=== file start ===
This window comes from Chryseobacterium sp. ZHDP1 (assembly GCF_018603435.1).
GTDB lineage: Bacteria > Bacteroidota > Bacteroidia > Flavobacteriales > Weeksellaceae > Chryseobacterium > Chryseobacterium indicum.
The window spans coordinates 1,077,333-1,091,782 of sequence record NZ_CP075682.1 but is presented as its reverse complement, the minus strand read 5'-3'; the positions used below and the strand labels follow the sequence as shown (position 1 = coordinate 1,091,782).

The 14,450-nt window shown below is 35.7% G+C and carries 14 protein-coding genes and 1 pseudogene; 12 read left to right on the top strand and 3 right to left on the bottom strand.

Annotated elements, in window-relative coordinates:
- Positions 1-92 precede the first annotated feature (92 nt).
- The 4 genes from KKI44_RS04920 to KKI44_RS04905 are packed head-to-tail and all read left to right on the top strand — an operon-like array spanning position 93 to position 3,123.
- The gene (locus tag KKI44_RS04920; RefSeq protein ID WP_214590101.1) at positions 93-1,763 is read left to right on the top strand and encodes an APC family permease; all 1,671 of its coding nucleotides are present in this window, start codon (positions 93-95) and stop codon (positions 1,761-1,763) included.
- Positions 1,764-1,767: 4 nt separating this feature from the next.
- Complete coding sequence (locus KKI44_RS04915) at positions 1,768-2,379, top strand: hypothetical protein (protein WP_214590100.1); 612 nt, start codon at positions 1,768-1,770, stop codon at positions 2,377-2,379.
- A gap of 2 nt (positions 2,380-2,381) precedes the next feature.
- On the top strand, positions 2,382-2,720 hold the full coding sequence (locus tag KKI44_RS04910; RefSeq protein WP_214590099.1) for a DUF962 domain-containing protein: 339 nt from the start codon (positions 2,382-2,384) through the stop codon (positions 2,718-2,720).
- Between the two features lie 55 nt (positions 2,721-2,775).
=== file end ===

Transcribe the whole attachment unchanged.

This window comes from Chryseobacterium sp. ZHDP1 (assembly GCF_018603435.1).
GTDB lineage: Bacteria > Bacteroidota > Bacteroidia > Flavobacteriales > Weeksellaceae > Chryseobacterium > Chryseobacterium indicum.
The window spans coordinates 1,077,333-1,091,782 of sequence record NZ_CP075682.1 but is presented as its reverse complement, the minus strand read 5'-3'; the positions used below and the strand labels follow the sequence as shown (position 1 = coordinate 1,091,782).

The 14,450-nt window shown below is 35.7% G+C and carries 14 protein-coding genes and 1 pseudogene; 12 read left to right on the top strand and 3 right to left on the bottom strand.

Annotated elements, in window-relative coordinates:
- Positions 1-92 precede the first annotated feature (92 nt).
- The 4 genes from KKI44_RS04920 to KKI44_RS04905 are packed head-to-tail and all read left to right on the top strand — an operon-like array spanning position 93 to position 3,123.
- The gene (locus tag KKI44_RS04920; RefSeq protein ID WP_214590101.1) at positions 93-1,763 is read left to right on the top strand and encodes an APC family permease; all 1,671 of its coding nucleotides are present in this window, start codon (positions 93-95) and stop codon (positions 1,761-1,763) included.
- Positions 1,764-1,767: 4 nt separating this feature from the next.
- Complete coding sequence (locus KKI44_RS04915) at positions 1,768-2,379, top strand: hypothetical protein (protein WP_214590100.1); 612 nt, start codon at positions 1,768-1,770, stop codon at positions 2,377-2,379.
- A gap of 2 nt (positions 2,380-2,381) precedes the next feature.
- On the top strand, positions 2,382-2,720 hold the full coding sequence (locus tag KKI44_RS04910; RefSeq protein WP_214590099.1) for a DUF962 domain-containing protein: 339 nt from the start codon (positions 2,382-2,384) through the stop codon (positions 2,718-2,720).
- Between the two features lie 55 nt (positions 2,721-2,775).